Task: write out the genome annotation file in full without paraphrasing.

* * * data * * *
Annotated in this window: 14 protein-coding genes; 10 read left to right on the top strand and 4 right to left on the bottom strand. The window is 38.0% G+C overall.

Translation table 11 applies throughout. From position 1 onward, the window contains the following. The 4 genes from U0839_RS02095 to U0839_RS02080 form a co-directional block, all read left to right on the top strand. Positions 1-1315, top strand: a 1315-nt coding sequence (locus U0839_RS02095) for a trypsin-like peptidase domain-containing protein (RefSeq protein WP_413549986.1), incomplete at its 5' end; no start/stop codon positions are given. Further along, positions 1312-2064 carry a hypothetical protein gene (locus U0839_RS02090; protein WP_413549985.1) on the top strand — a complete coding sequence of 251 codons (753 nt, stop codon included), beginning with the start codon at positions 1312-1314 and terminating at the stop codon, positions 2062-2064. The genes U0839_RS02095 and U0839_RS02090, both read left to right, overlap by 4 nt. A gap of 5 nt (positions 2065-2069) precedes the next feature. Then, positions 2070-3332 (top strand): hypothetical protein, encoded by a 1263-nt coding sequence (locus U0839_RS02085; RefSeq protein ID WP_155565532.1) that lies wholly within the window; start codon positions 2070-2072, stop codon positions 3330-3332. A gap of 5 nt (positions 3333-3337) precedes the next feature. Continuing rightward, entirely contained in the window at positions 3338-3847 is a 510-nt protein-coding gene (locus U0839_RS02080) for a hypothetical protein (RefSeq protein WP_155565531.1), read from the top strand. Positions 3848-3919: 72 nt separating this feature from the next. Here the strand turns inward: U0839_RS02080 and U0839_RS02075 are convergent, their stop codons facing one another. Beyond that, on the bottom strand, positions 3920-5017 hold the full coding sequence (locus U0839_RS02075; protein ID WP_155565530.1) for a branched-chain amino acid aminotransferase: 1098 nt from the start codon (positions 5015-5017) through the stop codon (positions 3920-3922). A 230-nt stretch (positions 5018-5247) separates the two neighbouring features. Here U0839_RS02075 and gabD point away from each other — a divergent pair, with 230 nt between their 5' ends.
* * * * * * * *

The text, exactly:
Annotated in this window: 14 protein-coding genes; 10 read left to right on the top strand and 4 right to left on the bottom strand. The window is 38.0% G+C overall.

Translation table 11 applies throughout. From position 1 onward, the window contains the following. The 4 genes from U0839_RS02095 to U0839_RS02080 form a co-directional block, all read left to right on the top strand. Positions 1-1315, top strand: a 1315-nt coding sequence (locus U0839_RS02095) for a trypsin-like peptidase domain-containing protein (RefSeq protein WP_413549986.1), incomplete at its 5' end; no start/stop codon positions are given. Further along, positions 1312-2064 carry a hypothetical protein gene (locus U0839_RS02090; protein WP_413549985.1) on the top strand — a complete coding sequence of 251 codons (753 nt, stop codon included), beginning with the start codon at positions 1312-1314 and terminating at the stop codon, positions 2062-2064. The genes U0839_RS02095 and U0839_RS02090, both read left to right, overlap by 4 nt. A gap of 5 nt (positions 2065-2069) precedes the next feature. Then, positions 2070-3332 (top strand): hypothetical protein, encoded by a 1263-nt coding sequence (locus U0839_RS02085; RefSeq protein ID WP_155565532.1) that lies wholly within the window; start codon positions 2070-2072, stop codon positions 3330-3332. A gap of 5 nt (positions 3333-3337) precedes the next feature. Continuing rightward, entirely contained in the window at positions 3338-3847 is a 510-nt protein-coding gene (locus U0839_RS02080) for a hypothetical protein (RefSeq protein WP_155565531.1), read from the top strand. Positions 3848-3919: 72 nt separating this feature from the next. Here the strand turns inward: U0839_RS02080 and U0839_RS02075 are convergent, their stop codons facing one another. Beyond that, on the bottom strand, positions 3920-5017 hold the full coding sequence (locus U0839_RS02075; protein ID WP_155565530.1) for a branched-chain amino acid aminotransferase: 1098 nt from the start codon (positions 5015-5017) through the stop codon (positions 3920-3922). A 230-nt stretch (positions 5018-5247) separates the two neighbouring features. Here U0839_RS02075 and gabD point away from each other — a divergent pair, with 230 nt between their 5' ends.